Rick's Reviews: Soft Openings

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Submitted photo.

Usually one doesn’t want to see the words soft and opening together (there’s a pill for that), but in the restaurant biz, that means opening the door without much fanfare in the way of press or promotions. A “soft opening” is meant to give the staff time to establish a routine, find out what works and what doesn’t and to tweak the menu and schedules as needed.

Two restaurants in the area recently had soft openings, one was eagerly anticipated by the Wilton Manors crowd and the other was a quiet surprise. I managed to stumble upon one on its first day, the other after it had been open a week. As neither restaurant has had time to shake out the kinks, these are not reviews, but rather introductions to two new dining options in the area.

 

Eat
2150 Wilton Dr., Wilton Manors
954-626-0722

Eat has taken over the space formerly occupied by Scarfone’s, but unlike that restaurant seems on the right trajectory for success. First off, Eat offers up fare that you won’t find elsewhere on the Drive. Eat serves up Italian deli food with a fresh spin. Since Scarfone’s left behind a pizza oven, Eat serves up pies, whole or by the slice (a nice addition to the area since Humpy’s closed), but there’s also a wide array of sandwiches including classics such as eggplant parm and meatballs. There’s even a section of the menu devoted to Jewish deli favorites such as corned beef and pastrami. There will also be a classic Chicago style hot dog (I’ll be the judge of that). Additional entrée options include Italian-American favorites; lasagna, spaghetti and meatballs. To round out the offerings, there are entrée salads, steaks and chops.

We stopped by and took advantage of the happy hour special; half-off house wines and signature cocktails. The house pinot grigio was quite good and featured a generous pour, making it a bargain at the $7 regular price and a steal at 50 percent off. We started with the “shrimp boat” appetizer; nine large shrimp sautéed in garlic butter, resting on a bed of crispy fried eggplant. Everything was cooked to perfection and the $10.95 price, though high for an app, was quite reasonable given the quantity and quality of the shrimp. An eggplant parm and Italian cold cut sandwich were both perfectly prepared. Burgers and sandwiches run between $10 and $15, burgers include fries while other sandwiches do not – which is quite puzzling. The desserts, most of which are made in-house are delish.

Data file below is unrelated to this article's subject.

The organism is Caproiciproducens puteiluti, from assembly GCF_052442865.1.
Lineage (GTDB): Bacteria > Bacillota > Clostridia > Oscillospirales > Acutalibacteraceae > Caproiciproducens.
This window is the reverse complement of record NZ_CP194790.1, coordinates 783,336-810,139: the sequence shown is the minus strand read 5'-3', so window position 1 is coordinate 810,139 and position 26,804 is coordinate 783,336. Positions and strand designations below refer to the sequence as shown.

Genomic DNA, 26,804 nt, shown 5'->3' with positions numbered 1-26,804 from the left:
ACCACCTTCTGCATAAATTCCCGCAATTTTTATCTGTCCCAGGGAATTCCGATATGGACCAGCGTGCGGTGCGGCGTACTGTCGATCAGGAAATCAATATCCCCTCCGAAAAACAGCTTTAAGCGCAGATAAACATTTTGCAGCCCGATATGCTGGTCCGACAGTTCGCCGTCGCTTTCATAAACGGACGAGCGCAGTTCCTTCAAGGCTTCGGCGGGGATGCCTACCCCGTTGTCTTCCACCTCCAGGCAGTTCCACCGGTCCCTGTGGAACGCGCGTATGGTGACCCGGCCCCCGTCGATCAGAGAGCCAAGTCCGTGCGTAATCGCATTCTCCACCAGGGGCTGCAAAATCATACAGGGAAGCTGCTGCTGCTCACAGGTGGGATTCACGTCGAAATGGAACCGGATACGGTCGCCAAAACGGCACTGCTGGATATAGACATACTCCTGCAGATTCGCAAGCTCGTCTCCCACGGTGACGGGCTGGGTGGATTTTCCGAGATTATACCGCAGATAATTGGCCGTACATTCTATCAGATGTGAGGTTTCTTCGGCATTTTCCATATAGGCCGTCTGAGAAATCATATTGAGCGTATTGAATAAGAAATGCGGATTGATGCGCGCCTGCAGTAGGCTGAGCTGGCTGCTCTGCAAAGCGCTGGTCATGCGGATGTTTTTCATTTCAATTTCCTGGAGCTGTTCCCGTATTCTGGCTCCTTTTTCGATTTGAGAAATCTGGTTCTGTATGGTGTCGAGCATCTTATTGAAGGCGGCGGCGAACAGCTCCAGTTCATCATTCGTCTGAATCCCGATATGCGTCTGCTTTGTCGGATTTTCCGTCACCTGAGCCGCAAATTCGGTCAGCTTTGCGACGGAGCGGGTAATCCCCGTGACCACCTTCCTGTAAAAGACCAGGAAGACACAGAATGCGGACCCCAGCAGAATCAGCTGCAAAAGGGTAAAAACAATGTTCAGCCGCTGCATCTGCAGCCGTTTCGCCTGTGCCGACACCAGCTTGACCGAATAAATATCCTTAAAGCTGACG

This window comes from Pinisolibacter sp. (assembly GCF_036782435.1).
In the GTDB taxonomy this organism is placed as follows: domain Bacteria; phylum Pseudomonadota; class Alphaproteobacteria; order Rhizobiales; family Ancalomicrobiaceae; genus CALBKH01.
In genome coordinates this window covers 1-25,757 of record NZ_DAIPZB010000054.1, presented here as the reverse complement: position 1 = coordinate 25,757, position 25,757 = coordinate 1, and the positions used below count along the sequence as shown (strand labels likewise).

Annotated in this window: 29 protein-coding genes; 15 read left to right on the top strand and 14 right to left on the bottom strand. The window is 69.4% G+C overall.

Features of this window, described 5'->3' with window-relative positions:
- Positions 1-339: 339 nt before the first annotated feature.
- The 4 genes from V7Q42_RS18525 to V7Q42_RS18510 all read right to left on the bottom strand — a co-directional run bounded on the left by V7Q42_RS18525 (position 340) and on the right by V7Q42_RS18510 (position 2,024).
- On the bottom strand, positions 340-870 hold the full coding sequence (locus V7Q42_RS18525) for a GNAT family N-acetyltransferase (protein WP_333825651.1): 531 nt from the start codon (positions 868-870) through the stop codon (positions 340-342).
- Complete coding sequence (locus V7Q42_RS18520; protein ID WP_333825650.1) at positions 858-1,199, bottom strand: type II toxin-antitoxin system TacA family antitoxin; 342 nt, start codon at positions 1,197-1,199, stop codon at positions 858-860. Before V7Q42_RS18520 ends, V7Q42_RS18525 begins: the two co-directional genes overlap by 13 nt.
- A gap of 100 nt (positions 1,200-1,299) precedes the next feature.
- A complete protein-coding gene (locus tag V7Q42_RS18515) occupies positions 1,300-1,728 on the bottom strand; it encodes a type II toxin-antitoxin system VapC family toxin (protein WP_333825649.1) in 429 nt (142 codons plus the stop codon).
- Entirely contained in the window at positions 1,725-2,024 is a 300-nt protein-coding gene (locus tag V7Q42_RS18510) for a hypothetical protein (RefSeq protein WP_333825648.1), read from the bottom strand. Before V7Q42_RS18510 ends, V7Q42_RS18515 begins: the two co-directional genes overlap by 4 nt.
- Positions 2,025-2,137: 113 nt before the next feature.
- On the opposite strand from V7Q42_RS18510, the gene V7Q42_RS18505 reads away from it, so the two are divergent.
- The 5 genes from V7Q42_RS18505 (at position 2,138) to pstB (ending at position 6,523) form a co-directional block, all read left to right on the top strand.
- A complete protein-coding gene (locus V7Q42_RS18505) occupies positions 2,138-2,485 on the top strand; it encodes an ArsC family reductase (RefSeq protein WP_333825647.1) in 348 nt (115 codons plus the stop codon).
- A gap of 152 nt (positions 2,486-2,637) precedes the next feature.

Eat’s secret weapon though, is Jamie, the delightful server we were lucky enough to get. She knew the menu backward and forward, gave us some great recommendations and treated us like royalty. This woman knows how to take care of her boys and I predict that she will be a community favorite. Presently Eat is only serving dinner from 4 to 10 p.m., but soon plans to expand with lunch service.

 

Rubio’s
1535 N. Federal, Fort Lauderdale
954-200-6490
Rubios.com

We stumbled onto Rubio’s soft opening and got a wonderful surprise; everything was free on the first day at the new location. The small chain first opened in San Diego in 1983 and has been credited for starting the fish taco craze in America. Cited by The Washington Post and Los Angeles Times as the country’s top fish taco expert, in fact Rubio’s has sold more than 200 million fish tacos. But, it’s not just the quantity that’s impressive; it is the quality of the fish and freshness of the ingredients.

There’s a real commitment to the environment. Seafood is responsibly sourced, beef and chicken are raised without antibiotics or hormones and everything, from the utensils (real, reusable plates and flatware for dining in) to packaging for take-out is environmentally conscious. The Federal Highway location is one of many locations slated to open throughout Florida this year and I predict success.

We ordered the trio of seafood tacos; the original beer-battered fish taco is made with wild Alaska Pollock, and presents a good-sized filet on a fresh tortilla shell. We also tried the grilled mahi version and sautéed shrimp. Each was perfectly prepared and featured generous portions of seafood and fresh veggies. There’s a salsa bar so that you can choose your own toppings. Tacos are available individually or as a two or three taco plate, which comes with a choice of two sides, chips, "no-fried" pinto bean, black beans or rice. Prices are just under $10 for most plates, less than $4 for individual tacos. Beer, wine and “low-alcohol” Margaritas are available.

That’s your sneak peek at two new places. I’ll give them a few weeks to get their feet wet, so to speak, before doing a full-fledged review.


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